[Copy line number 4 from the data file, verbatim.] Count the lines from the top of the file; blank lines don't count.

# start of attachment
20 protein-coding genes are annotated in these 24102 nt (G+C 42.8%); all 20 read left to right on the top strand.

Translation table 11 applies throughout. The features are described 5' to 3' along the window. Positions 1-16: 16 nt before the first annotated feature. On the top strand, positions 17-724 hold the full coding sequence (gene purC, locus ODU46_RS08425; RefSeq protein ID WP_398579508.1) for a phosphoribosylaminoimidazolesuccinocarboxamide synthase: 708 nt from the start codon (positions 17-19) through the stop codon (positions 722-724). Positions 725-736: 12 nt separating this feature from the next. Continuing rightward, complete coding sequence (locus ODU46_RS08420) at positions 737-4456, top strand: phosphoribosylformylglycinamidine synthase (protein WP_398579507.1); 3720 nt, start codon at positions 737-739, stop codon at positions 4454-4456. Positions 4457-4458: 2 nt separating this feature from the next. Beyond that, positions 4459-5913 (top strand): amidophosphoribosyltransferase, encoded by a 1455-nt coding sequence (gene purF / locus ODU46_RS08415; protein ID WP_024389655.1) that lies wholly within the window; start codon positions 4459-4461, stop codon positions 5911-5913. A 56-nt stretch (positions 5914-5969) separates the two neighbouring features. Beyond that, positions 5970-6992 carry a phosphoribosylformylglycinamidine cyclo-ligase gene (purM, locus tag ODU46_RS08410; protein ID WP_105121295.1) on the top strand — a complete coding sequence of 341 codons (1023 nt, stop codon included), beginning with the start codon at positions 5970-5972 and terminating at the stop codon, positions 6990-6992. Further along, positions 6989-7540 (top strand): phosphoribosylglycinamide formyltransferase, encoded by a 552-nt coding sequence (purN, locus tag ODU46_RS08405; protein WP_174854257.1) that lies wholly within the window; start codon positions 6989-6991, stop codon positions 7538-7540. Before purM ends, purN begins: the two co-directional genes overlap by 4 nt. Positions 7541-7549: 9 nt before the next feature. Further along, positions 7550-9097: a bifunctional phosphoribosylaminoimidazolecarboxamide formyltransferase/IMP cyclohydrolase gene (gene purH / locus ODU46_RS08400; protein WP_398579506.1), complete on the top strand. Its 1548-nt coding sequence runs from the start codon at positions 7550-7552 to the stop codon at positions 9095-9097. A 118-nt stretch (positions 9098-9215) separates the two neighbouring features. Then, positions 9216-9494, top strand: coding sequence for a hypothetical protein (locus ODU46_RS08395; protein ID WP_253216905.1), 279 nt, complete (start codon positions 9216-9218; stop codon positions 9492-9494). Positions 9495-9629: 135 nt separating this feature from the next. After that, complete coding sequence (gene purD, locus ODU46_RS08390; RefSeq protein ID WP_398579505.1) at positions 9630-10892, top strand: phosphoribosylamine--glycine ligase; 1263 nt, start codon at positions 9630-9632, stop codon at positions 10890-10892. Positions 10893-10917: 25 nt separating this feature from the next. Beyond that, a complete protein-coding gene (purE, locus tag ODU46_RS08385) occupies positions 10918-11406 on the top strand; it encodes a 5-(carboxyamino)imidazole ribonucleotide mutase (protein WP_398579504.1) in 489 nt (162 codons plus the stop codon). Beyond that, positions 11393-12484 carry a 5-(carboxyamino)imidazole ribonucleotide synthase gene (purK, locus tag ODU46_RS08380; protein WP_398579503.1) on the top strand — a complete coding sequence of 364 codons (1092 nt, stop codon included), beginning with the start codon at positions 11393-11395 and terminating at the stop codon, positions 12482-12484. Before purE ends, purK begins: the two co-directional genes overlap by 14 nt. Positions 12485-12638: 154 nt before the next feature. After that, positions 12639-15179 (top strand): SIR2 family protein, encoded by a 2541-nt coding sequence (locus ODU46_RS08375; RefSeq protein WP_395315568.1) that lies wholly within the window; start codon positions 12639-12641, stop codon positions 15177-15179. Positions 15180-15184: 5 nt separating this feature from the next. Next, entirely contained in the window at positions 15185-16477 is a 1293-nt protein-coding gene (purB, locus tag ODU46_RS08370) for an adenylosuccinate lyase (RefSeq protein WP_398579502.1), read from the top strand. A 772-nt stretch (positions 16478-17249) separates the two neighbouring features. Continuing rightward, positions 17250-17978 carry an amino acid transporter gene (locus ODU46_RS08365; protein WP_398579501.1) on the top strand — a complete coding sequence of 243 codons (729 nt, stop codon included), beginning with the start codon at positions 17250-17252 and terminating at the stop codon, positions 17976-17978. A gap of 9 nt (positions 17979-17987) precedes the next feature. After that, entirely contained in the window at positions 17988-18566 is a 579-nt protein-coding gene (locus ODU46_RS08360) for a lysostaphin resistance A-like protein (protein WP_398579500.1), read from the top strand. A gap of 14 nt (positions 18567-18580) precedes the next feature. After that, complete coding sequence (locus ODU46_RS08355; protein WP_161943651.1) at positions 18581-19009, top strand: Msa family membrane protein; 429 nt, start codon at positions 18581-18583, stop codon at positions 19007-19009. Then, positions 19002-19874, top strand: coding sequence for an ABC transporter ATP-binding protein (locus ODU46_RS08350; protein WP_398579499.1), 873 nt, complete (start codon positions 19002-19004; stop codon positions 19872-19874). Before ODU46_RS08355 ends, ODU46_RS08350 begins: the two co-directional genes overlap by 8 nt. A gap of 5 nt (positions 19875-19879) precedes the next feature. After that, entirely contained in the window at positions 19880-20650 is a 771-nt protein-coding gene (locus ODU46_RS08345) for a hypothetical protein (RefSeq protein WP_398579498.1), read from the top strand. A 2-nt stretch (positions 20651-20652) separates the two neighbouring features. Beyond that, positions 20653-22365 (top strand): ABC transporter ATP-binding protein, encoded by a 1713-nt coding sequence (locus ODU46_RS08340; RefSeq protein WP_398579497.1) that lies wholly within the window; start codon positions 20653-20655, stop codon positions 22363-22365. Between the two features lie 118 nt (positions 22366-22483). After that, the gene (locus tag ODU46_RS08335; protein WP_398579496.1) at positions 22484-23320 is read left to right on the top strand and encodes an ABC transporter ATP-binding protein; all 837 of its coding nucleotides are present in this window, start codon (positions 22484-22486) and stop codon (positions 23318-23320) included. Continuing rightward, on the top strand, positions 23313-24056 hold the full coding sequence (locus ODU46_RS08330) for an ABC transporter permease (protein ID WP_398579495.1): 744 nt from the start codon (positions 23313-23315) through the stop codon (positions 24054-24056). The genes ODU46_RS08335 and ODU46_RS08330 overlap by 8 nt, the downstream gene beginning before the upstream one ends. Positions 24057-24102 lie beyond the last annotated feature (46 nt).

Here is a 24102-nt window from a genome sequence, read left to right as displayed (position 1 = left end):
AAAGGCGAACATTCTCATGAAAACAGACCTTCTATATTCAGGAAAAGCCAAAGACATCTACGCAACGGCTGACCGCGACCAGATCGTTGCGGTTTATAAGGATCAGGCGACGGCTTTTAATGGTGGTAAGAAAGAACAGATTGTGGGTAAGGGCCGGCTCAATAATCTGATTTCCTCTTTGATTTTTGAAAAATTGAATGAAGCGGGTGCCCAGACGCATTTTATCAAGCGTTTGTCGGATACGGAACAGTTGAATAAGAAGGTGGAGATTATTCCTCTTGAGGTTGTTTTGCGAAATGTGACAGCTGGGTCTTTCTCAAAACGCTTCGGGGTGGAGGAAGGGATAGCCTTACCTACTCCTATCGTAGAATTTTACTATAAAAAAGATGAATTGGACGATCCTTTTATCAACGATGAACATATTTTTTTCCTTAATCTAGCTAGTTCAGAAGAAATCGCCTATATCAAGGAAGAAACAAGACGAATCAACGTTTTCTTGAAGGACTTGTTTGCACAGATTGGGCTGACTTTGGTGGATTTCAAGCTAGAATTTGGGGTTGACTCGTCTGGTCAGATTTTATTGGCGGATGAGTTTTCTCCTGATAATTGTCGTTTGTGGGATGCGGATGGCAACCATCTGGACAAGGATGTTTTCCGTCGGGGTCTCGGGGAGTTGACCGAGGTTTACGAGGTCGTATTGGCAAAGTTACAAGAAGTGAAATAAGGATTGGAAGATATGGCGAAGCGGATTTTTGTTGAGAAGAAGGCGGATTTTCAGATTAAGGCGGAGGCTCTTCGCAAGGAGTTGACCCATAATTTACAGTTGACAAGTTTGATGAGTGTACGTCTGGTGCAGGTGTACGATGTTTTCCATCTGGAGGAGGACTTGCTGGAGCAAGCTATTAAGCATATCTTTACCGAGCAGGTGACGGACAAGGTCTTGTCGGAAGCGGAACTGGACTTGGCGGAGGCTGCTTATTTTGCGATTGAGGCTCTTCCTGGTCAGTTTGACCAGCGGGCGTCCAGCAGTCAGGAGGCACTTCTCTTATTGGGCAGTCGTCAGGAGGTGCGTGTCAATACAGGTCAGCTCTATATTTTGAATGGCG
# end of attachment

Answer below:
AAAGGCGAACATTCTCATGAAAACAGACCTTCTATATTCAGGAAAAGCCAAAGACATCTACGCAACGGCTGACCGCGACCAGATCGTTGCGGTTTATAAGGATCAGGCGACGGCTTTTAATGGTGGTAAGAAAGAACAGATTGTGGGTAAGGGCCGGCTCAATAATCTGATTTCCTCTTTGATTTTTGAAAAATTGAATGAAGCGGGTGCCCAGACGCATTTTATCAAGCGTTTGTCGGATACGGAACAGTTGAATAAGAAGGTGGAGATTATTCCTCTTGAGGTTGTTTTGCGAAATGTGACAGCTGGGTCTTTCTCAAAACGCTTCGGGGTGGAGGAAGGGATAGCCTTACCTACTCCTATCGTAGAATTTTACTATAAAAAAGATGAATTGGACGATCCTTTTATCAACGATGAACATATTTTTTTCCTTAATCTAGCTAGTTCAGAAGAAATCGCCTATATCAAGGAAGAAACAAGACGAATCAACGTTTTCTTGAAGGACTTGTTTGCACAGATTGGGCTGACTTTGGTGGATTTCAAGCTAGAATTTGGGGTTGACTCGTCTGGTCAGATTTTATTGGCGGATGAGTTTTCTCCTGATAATTGTCGTTTGTGGGATGCGGATGGCAACCATCTGGACAAGGATGTTTTCCGTCGGGGTCTCGGGGAGTTGACCGAGGTTTACGAGGTCGTATTGGCAAAGTTACAAGAAGTGAAATAAGGATTGGAAGATATGGCGAAGCGGATTTTTGTTGAGAAGAAGGCGGATTTTCAGATTAAGGCGGAGGCTCTTCGCAAGGAGTTGACCCATAATTTACAGTTGACAAGTTTGATGAGTGTACGTCTGGTGCAGGTGTACGATGTTTTCCATCTGGAGGAGGACTTGCTGGAGCAAGCTATTAAGCATATCTTTACCGAGCAGGTGACGGACAAGGTCTTGTCGGAAGCGGAACTGGACTTGGCGGAGGCTGCTTATTTTGCGATTGAGGCTCTTCCTGGTCAGTTTGACCAGCGGGCGTCCAGCAGTCAGGAGGCACTTCTCTTATTGGGCAGTCGTCAGGAGGTGCGTGTCAATACAGGTCAGCTCTATATTTTGAATGGCG